# Solving non-linear function [closed]

I'm trying to solve the following function:

$$R_c(x) = 100(x_2 − x_1^2)^2 + (1 − x_1)^2$$

I need to find values of $$x_1$$ and $$x_2$$ as the value of $$R_c$$ changes. For example one solution to $$R_c$$ is 0, so $$R_c=0=100(x_2 − x_1^2)^2 + (1 − x_1)^2$$ and then I need to solve for $$x_2$$ and $$x_1$$.

Another solution to $$R_c$$ is $$108.32$$, so $$R_c=108.32=100(x_2 − x_1^2)^2 + (1 − x_1)^2$$ and then I need to solve for $$x_2$$ and $$x_1$$, etc.

Is there any way I can do this on Matlab or a calculator? I don't know where to start. Any help will be appreciated. I don't need a solution, just a starting point.

• Given the value of $Rc(x)$, You can find the associate curve, not the value of $x_1$ and $x_2$. You need to condition to determine the both. – Young Kindaichi Apr 17 at 10:04
• Would Mathematics be a better home for this question. – Qmechanic Apr 17 at 11:31

Just use a graphing calculator tool like Geogebra and enter the equation with substituting x1 = x and x2 = y and Rc = b ( some parameter or slider ).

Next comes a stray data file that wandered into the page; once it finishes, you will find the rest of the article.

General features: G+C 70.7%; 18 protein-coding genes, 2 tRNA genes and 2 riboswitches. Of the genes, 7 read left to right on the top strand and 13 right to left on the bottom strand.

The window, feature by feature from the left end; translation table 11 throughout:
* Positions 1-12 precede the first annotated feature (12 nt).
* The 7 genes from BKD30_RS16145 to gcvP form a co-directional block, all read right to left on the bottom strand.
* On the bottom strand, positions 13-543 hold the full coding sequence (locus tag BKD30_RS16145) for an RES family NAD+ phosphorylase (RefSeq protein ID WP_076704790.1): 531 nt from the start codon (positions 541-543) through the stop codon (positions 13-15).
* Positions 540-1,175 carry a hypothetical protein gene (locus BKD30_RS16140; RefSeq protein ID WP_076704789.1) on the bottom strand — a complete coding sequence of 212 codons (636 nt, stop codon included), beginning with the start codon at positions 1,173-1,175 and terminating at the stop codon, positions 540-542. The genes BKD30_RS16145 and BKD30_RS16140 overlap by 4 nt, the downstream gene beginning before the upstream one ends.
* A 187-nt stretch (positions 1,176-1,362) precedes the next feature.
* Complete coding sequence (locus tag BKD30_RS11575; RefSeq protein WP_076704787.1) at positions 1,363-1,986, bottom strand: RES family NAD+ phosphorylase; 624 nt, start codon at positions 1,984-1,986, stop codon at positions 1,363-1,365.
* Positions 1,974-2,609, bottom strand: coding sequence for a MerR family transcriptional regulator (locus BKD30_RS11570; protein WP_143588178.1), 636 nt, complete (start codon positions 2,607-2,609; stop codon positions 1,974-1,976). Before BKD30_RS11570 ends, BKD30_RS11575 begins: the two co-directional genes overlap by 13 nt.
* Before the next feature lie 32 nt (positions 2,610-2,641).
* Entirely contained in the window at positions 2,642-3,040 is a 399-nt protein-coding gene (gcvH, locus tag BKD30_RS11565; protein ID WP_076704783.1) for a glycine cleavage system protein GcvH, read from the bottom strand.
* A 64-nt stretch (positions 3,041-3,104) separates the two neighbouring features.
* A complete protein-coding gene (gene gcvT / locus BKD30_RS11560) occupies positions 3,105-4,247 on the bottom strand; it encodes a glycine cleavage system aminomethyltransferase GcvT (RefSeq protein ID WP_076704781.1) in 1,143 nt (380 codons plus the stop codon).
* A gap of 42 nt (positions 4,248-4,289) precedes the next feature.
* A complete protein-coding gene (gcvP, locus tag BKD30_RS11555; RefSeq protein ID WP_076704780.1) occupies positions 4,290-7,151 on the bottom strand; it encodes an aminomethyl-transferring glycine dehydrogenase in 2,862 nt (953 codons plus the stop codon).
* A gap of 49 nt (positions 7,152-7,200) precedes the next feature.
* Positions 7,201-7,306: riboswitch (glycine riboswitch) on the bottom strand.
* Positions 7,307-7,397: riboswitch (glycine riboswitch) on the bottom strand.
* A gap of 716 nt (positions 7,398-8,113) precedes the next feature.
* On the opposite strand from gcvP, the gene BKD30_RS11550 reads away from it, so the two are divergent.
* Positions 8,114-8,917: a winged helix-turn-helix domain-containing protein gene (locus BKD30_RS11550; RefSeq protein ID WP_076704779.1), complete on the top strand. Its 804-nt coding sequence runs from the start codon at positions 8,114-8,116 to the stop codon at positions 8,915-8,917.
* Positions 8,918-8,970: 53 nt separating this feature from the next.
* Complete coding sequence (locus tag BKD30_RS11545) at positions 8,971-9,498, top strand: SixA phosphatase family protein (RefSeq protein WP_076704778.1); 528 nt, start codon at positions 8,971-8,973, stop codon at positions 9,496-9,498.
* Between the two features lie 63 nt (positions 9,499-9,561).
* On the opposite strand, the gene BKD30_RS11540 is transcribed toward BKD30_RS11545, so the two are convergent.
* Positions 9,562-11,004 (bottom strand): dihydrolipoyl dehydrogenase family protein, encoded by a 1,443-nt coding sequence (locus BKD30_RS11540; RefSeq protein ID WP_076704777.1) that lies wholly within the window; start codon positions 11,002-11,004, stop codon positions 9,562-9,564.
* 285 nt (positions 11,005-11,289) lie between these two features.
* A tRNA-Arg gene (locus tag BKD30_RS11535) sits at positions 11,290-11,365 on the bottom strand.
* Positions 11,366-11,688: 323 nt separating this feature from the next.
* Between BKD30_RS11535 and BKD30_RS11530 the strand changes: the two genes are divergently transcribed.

Then you will get the curves for any given value of b, which are the locus of all x,y which satisfy the given equation.

Below is the curve for value of Rc = 100 . You can use the slider to change the value of Rc to any value that you desire

To make the formulae look easier try a change of variable

$$p=1-x_1$$

$$q=10(x_2-x_1^2)$$

then

$$p^2+q^2=0$$, Hint: squared terms are positive or zero

or

$$p^2+q^2=108.32$$

There seem to be many possible solutions for the second, maybe you could investigate from there.

You need more information than you have given us to solve this. Without such information there are always infinitely many solutions when you have only one equation and two unknowns.

For example are the $$x_1$$ and $$x_2$$ supposed to be real numbers? If so, then when $$R_c=0$$ both $$(x_1-x_1)^2$$ and $$(1-x_1)^2$$ cannot be negative. Then they can only sum to zero if they both zero, making so $$x_1=x_1=1$$. If the $$x_{1,2}$$ can be complex, however, then you have an infinity of solutions.

Another possibility is that $$x_{1,2}$$ are required to be integers, then you have a diophantine problem, which is rather harder.